Quick sketches. Why?

Hello again;


Some days I sketch quickly. Maybe because I don’t have much time, or because I haven’t drawn for a couple of days and I want to warm up before spending time on a drawing.

I consider those rushed sketches valuable because they train me to notice subjects I may revisit in future.

Such as in the sketches below: The first three ones were done quickly; the lines are rushed, the corrections evident, and the results look ‘rough’ .

However, when I revisit similar subjects with more time I find it easier to notice the proportions, colours and details. For those longer drawings it helps if I’m able to lean on a pillar (at the station) or sit on a wall (opposite the bridge).

In the case of Wesley Hall I was eventually successful: I decided to chance a sketch on a day of many weathers. I planned to stand close to the building because the traffic blocked my view in earlier drawings. Unfortunately the weather was nippier than I had anticipated. After 30 minutes sketching in the wind I decided to leave, with a sketch in pencil and pen, unfinished.





I returned to Wesley Hall to add the colour details yesterday. After I did I carried on my walk and reached Sydenham library, which I had sketched a few times already. I almost walked on, but I liked the light and I liked the perspective with the trees as backdrop, so I decided to at least do a quick sketch.

I stood in front of a lamp-post so people wouldn’t bump into me accidentally. Half through my drawing it started raining, so I stopped and went in the library to have a coffee. I noticed the architectural details inside and decided to draw them too.

When I had finished the rain was over and I was able to add colour to my interrupted library sketch.

As I said, quick sketches help me notice things I may revisit in future.

They also help build a habit of drawing -which can only get better with practice- and they help capture life around you: buildings, seasons, domestic objects. Those will eventually change, and your drawings will help preserve their memory.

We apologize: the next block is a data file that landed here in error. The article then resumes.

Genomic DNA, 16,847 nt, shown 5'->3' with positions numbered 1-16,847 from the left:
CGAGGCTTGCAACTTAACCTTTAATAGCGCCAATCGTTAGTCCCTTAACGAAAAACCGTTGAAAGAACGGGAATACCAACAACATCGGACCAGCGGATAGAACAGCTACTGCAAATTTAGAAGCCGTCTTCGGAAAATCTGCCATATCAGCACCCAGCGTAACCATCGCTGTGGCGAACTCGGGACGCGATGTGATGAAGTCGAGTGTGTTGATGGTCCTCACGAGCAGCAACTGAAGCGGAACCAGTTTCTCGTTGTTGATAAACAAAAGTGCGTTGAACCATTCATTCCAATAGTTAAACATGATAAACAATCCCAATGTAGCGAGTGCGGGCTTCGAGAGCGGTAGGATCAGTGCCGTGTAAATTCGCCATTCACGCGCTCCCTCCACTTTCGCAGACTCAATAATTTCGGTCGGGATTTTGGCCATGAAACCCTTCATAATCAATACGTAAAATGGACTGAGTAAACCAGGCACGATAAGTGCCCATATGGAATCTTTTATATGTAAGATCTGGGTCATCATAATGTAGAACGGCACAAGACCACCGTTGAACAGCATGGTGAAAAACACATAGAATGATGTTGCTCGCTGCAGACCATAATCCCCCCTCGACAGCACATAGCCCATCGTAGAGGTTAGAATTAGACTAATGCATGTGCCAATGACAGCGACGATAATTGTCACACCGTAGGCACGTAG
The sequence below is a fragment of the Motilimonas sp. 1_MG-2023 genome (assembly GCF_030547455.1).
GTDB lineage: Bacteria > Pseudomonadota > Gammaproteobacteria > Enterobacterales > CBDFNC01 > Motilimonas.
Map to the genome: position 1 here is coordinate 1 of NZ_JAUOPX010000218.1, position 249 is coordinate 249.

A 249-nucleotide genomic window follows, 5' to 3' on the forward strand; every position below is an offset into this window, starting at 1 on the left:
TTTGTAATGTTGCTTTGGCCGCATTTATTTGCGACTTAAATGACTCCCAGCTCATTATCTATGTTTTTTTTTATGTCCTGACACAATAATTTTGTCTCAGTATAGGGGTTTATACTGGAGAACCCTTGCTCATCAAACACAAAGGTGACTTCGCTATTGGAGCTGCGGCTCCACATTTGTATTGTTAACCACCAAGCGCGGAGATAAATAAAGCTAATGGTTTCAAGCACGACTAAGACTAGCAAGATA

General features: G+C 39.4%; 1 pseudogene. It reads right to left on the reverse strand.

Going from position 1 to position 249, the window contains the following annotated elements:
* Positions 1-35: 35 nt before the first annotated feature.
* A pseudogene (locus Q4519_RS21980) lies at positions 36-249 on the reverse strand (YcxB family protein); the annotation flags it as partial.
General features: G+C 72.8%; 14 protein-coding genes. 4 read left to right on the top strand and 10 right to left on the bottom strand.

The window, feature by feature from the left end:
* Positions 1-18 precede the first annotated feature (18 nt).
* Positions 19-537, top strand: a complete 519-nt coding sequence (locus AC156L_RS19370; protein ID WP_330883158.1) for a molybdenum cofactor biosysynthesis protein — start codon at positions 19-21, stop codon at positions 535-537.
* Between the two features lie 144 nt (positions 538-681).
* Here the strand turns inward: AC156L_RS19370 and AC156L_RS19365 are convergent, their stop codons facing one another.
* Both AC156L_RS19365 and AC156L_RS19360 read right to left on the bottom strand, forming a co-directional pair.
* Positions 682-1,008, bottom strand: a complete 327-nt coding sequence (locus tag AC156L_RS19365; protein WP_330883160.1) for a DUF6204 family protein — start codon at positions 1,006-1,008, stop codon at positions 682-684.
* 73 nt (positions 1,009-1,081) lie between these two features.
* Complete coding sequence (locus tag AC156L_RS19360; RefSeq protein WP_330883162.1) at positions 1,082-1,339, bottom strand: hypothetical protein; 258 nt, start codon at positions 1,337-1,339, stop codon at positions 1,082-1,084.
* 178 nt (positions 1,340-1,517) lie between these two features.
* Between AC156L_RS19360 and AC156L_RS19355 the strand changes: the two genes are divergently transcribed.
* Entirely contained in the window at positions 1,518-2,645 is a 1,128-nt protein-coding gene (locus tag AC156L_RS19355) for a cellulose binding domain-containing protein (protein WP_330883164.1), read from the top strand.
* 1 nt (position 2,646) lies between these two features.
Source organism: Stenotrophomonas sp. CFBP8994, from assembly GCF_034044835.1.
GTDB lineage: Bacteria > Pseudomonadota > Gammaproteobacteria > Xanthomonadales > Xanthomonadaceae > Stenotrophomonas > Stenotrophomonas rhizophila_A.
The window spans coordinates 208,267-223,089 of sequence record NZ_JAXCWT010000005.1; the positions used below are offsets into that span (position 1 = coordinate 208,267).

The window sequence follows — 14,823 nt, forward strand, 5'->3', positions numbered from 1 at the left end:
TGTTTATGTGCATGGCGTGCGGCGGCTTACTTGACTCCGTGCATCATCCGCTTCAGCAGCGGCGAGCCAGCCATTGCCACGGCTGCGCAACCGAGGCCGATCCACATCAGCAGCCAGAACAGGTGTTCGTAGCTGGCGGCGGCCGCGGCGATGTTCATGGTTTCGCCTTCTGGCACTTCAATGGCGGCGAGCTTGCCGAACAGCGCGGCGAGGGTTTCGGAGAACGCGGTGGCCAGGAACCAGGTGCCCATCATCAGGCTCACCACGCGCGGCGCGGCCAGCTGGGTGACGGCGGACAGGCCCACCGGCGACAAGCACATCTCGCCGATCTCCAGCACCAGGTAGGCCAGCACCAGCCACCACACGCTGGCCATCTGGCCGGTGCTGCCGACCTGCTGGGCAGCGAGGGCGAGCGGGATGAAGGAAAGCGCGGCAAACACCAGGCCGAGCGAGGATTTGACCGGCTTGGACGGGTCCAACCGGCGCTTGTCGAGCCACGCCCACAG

Thanks for reading this.


Framed sketches


When I was doing an art course I showed my sketchbooks to a teacher. He commented on my drawings and asked if I would be able to display them. I said no: I used both sides of the paper. If I detached any page I’d take part of the drawing on the other side.

He seemed sceptical.

But I kept drawing on both sides of the paper. Why? Because my sketchbooks weren’t made to last: I made them for fun, to use them without a care about quality, durability or saleability.

They are convenient and cheap and only for personal use.

However, that conversation left me thinking: What if one day I wanted to display my sketches? Would I have to ruin some other drawings in the process? How long would they last before fading?

I left the question on the back of my mind and kept filling my sketchbooks.

Until I thought I could simply  order prints from my scanned sketches (those I show on my website, here):  I ordered just the right size to fit in the frames I used for my course exhibition.

I chose a few sketches that I like, these ones:

This is the result.

I am chuffed that I’ve found a way to display (some) of my framed sketches on my walls.

I have no idea if I will display them somewhere else one day, but it feels good to know I could if I wanted to.

Thanks for reading this.



Water-soluble graphite pencils

Hello again;

One of the best feelings in the world for someone who likes to paint is to find out new media.

I loved discovering poster paint, aged 10.

I loved discovering watercolour pencils, many years later.

And a few weeks ago I discovered water-soluble graphite pencils, and I think they are great. Continue reading »

On sharing

Hello again;

I heard David Shrigley on one of his videos offer advice on how to select works for an exhibition: “show work that you like, so at least one person likes it

Wise words.

These are some sketches (old and new) I did in my bedroom. Continue reading »

Watercolour mongery

Hello again;

I’m still very far from where I’d like to be and still learning about watercolours.

However, I’ve found some gadgets useful for my experiments, and maybe they can help someone else.

(Feel free to skip this post if you are looking for technical advice: I’m just fumbling my way at the moment)


Continue reading »

Fear of looking foolish


Hello again;

I’ve always had a difficult relationship with watercolours: I find them tricky. They require planning, lots of time waiting for paint to dry and technical knowledge about the way they’ll behave on different papers. Continue reading »

Bathroom sink

Hello again;

bathroom sink sketch

I’ve been working on a few experiments with watercolours lately and I was planning to share them soon. However, life’s been busy and they’ll have to wait until I get some more works finished. Continue reading »


Hello again;

I’ve been busy lately but I had some drawings already done.

Sometimes the weather is too cold to be sketching outdoors, or it is too hot, or too late, or I can’t be bothered going out in the rain. Continue reading »


Hello again;

I thought life would be different after I finished my course, but things can take longer than we plan. On the other hand, though, I’ve had lots of time to draw and fill my sketchbooks. I even spent time at my local park, soaking in the colours (mostly green, as you can see). Continue reading »

Unsocial media


Social media noise

I know I’m far from being a social media butterfly:

I was one of the last people I know to use a mobile phone. Continue reading »